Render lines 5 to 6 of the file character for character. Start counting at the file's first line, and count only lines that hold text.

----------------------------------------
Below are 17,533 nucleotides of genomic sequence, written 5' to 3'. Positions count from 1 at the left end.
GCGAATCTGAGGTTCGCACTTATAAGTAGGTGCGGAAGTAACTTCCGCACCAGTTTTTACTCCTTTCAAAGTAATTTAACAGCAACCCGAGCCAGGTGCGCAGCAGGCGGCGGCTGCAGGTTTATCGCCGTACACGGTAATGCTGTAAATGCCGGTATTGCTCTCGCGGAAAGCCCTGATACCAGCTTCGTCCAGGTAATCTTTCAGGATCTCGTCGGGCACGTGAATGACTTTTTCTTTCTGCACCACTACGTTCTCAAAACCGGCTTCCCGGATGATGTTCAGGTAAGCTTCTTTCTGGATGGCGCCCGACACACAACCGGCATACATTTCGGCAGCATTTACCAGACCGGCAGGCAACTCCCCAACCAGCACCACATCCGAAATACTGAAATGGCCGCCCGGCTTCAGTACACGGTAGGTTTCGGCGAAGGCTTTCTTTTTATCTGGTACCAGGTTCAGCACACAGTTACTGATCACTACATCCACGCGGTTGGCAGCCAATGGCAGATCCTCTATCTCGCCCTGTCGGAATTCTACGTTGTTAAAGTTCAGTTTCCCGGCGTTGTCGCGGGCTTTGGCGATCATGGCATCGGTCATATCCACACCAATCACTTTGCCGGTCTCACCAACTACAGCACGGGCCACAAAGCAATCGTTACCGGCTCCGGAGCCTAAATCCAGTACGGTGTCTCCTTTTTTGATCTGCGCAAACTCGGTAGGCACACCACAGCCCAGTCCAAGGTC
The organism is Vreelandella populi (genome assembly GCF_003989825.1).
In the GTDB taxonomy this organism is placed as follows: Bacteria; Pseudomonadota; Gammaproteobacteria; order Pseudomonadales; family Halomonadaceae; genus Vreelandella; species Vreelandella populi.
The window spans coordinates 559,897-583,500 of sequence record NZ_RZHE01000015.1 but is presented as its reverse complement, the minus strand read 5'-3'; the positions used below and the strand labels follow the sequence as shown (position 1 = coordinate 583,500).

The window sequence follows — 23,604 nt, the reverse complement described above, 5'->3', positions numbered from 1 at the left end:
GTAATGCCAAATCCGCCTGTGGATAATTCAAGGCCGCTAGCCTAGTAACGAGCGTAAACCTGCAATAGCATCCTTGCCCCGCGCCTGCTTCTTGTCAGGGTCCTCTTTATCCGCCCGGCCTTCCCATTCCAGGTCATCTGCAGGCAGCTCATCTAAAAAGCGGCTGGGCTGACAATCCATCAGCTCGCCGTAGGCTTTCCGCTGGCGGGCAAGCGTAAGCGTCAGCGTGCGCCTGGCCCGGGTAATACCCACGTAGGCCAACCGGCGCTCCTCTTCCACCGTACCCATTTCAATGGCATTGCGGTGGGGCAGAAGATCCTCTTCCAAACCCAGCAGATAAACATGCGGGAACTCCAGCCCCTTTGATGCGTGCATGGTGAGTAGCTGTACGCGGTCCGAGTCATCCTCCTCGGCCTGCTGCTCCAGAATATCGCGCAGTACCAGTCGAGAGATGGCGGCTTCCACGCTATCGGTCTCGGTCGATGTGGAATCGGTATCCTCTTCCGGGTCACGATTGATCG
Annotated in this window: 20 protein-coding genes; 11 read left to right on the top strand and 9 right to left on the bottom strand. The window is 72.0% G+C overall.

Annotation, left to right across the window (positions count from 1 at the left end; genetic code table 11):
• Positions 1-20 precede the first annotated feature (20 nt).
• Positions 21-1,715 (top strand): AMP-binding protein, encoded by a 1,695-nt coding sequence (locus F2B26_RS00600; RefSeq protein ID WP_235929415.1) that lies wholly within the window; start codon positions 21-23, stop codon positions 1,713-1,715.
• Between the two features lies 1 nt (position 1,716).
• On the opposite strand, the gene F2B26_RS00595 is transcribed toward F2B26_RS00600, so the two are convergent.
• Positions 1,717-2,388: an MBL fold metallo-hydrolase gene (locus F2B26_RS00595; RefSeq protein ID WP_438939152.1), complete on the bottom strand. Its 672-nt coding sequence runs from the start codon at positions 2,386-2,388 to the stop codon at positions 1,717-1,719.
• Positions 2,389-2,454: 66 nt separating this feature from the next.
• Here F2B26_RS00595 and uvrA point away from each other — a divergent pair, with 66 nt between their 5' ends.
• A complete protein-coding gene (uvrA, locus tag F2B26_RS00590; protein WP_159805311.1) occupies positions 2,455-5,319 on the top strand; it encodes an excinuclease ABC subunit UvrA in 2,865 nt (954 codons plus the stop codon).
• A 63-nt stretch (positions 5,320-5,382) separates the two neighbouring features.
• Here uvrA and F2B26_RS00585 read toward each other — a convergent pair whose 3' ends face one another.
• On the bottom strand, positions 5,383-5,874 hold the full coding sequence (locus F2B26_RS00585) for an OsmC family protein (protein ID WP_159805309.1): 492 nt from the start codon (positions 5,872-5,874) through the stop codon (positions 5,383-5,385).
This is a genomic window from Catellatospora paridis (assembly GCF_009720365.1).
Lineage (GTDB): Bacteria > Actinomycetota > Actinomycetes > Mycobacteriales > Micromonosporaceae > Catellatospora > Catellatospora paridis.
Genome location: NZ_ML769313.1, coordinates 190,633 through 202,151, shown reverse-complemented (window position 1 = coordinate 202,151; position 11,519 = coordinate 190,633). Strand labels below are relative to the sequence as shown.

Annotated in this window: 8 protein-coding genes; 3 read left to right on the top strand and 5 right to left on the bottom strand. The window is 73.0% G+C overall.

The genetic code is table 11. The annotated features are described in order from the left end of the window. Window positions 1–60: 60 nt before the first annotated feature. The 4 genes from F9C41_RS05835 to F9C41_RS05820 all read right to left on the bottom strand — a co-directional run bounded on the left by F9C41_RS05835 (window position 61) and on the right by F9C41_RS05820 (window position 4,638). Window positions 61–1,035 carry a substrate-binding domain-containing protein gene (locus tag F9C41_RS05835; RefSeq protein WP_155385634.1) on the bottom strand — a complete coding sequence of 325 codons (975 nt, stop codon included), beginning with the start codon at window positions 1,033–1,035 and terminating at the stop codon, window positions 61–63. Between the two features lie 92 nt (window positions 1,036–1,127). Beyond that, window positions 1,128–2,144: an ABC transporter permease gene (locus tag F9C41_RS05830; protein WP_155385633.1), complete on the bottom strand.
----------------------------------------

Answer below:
The window spans coordinates 559,897-583,500 of sequence record NZ_RZHE01000015.1 but is presented as its reverse complement, the minus strand read 5'-3'; the positions used below and the strand labels follow the sequence as shown (position 1 = coordinate 583,500).

The window sequence follows — 23,604 nt, the reverse complement described above, 5'->3', positions numbered from 1 at the left end: